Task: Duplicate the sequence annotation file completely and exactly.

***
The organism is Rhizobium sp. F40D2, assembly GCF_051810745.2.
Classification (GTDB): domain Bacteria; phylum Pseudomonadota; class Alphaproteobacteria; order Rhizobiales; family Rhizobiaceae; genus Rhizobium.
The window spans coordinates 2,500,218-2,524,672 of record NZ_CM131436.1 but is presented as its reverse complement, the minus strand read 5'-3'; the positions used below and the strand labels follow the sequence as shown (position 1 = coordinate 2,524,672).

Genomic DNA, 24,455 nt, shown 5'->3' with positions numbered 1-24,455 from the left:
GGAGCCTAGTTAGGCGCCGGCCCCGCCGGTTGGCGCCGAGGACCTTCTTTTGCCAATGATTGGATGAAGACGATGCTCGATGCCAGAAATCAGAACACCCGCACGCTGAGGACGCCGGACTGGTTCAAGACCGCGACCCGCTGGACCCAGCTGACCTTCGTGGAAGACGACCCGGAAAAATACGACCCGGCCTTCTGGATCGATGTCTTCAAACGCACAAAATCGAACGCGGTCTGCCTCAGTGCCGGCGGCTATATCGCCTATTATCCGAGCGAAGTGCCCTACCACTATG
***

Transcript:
The organism is Rhizobium sp. F40D2, assembly GCF_051810745.2.
Classification (GTDB): domain Bacteria; phylum Pseudomonadota; class Alphaproteobacteria; order Rhizobiales; family Rhizobiaceae; genus Rhizobium.
The window spans coordinates 2,500,218-2,524,672 of record NZ_CM131436.1 but is presented as its reverse complement, the minus strand read 5'-3'; the positions used below and the strand labels follow the sequence as shown (position 1 = coordinate 2,524,672).

Genomic DNA, 24,455 nt, shown 5'->3' with positions numbered 1-24,455 from the left:
GGAGCCTAGTTAGGCGCCGGCCCCGCCGGTTGGCGCCGAGGACCTTCTTTTGCCAATGATTGGATGAAGACGATGCTCGATGCCAGAAATCAGAACACCCGCACGCTGAGGACGCCGGACTGGTTCAAGACCGCGACCCGCTGGACCCAGCTGACCTTCGTGGAAGACGACCCGGAAAAATACGACCCGGCCTTCTGGATCGATGTCTTCAAACGCACAAAATCGAACGCGGTCTGCCTCAGTGCCGGCGGCTATATCGCCTATTATCCGAGCGAAGTGCCCTACCACTATG